taking the words of Jesus seriously

I was haunted not only by the shock of the images of Haitian refugees on our borders; I remain haunted by their familiarity. Armed officers on horseback, using reins like whips, as Black people and their children run for safety. How many times has our nation corralled Black people like animals? We have seen images of lynchings, and sneers, and beatings, and firehoses for centuries—from the era of chattel slavery to Jim Crow to mass incarceration. How are we to reflect on what we most recently saw on the Texas border?

We have long extended cruelty to Black immigrants, Haitians in particular. I will never forget my trip to Guantanamo Bay, Cuba, a decade ago as a legal observer where Muslims are incarcerated without charge or trial in the war on terror. But before that, Guantanamo was used to detain thousands of Haitian refugees intercepted on the high seas in the 1990s. They were seeking asylum in the U.S., but the first Bush administration captured and detained them at Guantanamo, asserting that Haitians who were HIV-positive had no right to asylum in the name of public health. Candidate Bill Clinton decried this inhumane policy. But once in office, the Clinton Administration advanced the argument, claiming that Haitians at Guantanamo had no constitutional rights whatsoever. This position made it possible for President George W. Bush to reopen Guantanamo as a site to detain people indefinitely and without due process after 9/11, a practice that continues today.

History continues to repeat. Candidate Biden vowed to uphold our moral and legal obligation to asylum. Yet now the Biden Administration invokes Trump’s much-criticized Title 42 to prevent and expel thousands of Haitian refugees from seeking asylum, using COVID-19 as a pretext for mass deportations and inhumane treatment of Black immigrants.

Anti-blackness transcends political party; it permeates our culture and becomes keenly visible in moments like this. We are a nation that has grown accustomed to images of Black people gasping for breath from knee-on-neck cruelty. There is a better way. We can counter our unconscious bias and retrain the eye to see others as a part of us and leave no one outside our circle of care.

This brings me back to the images from Del Rio, Texas. I focus on the face of the Black man running from the horse. I want to look away. Instead, I look into his eyes and say “Brother” in my mind a few times. I imagine his family, the home he left behind, and learn why he has risked everything to seek asylum. I wonder if his children will eat tonight. The word “refugee” melts away and his full humanity comes into view.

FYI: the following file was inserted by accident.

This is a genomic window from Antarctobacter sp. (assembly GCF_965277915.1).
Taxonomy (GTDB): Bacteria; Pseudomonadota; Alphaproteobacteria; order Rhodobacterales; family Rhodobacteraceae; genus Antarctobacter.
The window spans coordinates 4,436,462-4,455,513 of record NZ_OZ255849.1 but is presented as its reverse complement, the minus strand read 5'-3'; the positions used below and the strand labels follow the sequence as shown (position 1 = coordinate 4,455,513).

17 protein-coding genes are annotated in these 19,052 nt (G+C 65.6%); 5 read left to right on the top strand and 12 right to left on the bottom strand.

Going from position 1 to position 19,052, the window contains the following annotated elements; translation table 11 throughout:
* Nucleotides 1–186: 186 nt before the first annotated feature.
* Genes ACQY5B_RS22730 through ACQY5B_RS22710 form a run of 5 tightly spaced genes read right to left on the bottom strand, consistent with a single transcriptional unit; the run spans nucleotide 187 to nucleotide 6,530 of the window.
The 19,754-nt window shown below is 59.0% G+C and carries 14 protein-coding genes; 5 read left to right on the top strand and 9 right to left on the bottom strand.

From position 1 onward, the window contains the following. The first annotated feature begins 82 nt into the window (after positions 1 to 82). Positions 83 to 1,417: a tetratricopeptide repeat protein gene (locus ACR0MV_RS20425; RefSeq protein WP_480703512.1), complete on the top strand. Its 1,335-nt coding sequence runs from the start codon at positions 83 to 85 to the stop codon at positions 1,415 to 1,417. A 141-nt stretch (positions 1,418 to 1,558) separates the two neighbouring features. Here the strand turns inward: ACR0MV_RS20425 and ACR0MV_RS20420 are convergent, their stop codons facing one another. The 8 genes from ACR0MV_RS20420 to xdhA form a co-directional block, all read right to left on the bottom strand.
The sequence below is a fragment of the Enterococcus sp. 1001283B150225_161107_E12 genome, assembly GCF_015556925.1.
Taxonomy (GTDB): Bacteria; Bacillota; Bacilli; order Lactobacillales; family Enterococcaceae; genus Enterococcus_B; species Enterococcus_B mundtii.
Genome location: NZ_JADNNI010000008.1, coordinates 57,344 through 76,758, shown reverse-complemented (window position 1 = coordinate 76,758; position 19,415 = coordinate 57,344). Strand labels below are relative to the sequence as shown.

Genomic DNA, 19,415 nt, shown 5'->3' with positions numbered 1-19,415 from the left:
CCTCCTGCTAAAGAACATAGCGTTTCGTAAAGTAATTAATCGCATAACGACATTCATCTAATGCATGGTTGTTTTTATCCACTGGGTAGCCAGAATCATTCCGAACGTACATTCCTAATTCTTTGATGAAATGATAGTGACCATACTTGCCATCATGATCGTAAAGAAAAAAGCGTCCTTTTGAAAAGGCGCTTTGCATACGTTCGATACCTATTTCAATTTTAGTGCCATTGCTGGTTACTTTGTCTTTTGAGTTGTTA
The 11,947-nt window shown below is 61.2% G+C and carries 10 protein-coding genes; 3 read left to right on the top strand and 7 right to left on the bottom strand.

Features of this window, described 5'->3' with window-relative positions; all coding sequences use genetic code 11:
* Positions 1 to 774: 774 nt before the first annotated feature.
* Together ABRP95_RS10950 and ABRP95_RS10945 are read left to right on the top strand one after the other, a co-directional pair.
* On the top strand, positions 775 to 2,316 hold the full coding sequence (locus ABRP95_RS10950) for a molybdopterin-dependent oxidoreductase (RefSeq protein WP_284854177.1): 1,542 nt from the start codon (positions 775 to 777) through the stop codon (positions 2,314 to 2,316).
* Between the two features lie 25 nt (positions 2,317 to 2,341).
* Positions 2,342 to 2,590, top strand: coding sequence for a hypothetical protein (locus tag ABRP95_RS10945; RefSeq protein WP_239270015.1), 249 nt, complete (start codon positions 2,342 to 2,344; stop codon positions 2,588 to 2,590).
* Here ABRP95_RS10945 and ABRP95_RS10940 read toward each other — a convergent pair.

Our faith traditions call on us to see every person’s humanity. Jesus instructed his followers to welcome the stranger. My Sikh faith invites us to see as our gurus did: “Na ko bairi nahi begana.” “I see no enemy; I see no stranger.”

READ: A Time to Grieve

And so I slowly turn to the violent white officer on the horse. I say “Brother” in my mind. My body immediately seizes with disdain and revulsion. Such a man could not be my brother. I take a breath. I choose to wonder about him as a human being. What makes him cruel? Then it happens: I see a frail man driven by illusions of duty, power, and aggression that permeate the culture of the institution he serves. He is severed from his capacity to see another’s humanity. As a result, his own humanity is diminished. It’s the same dullness I saw in the prison guards I met in the supermax prison, or the white supremacists who spill my people’s blood, or the slaveholders in the old photos. The treatment of other human beings as less than animals day in and day out comes with a cost—the shrinking of one’s soul.

Many are rightly decrying the agents on horseback. But calling them monsters lets us off the hook. When we see the culture that drives these men, then we know the solution is not simply to remove a few bad apples, as implied by the Administration’s promise to investigate the Border Patrol agents at Del Rio. The solution is to hold them accountable and reimagine our culture that radicalizes them and the policies that authorize them to inflict suffering on Black and brown bodies with impunity.

Choosing to see the humanity of our opponents is a hard practice. Practicing seeing no stranger provides us with information on how to respond. First, we push for immediate policy steps called for by civil and human rights organizations to halt immediate harm: restore asylum access at ports of entry, rescind Title 42, issue a new termination memo for the Migrant Protection Protocols, and end reliance on incarceration for processing immigrants.

Then, we reckon with our nation’s role in the chaos in their home countries. We reject the falsehood that America’s public safety and public health require us to sequester, ban, incarcerate, and expel Black and brown immigrants. We see the humanity of those coming to our border in need and make this the moment that expands our circle of care beyond what was previously imagined. After a long constriction of civil and human rights, and in the wake of the immediate horror of Afghanistan and Del Rio, this could be the era we begin to reimagine America as a safe home for refugees. But only if we show up to the labor with the moral courage called for by our faiths.

About The Author


Valarie Kaur is a civil rights activist, lawyer, award-winning filmmaker, media commentator, educator, entrepreneur, author, and Sikh American justice leader. Her new venture, the Revolutionary Love Project at the University of Southern California, champions the ethic of love in an era of rage. Latest at @valariekaur.

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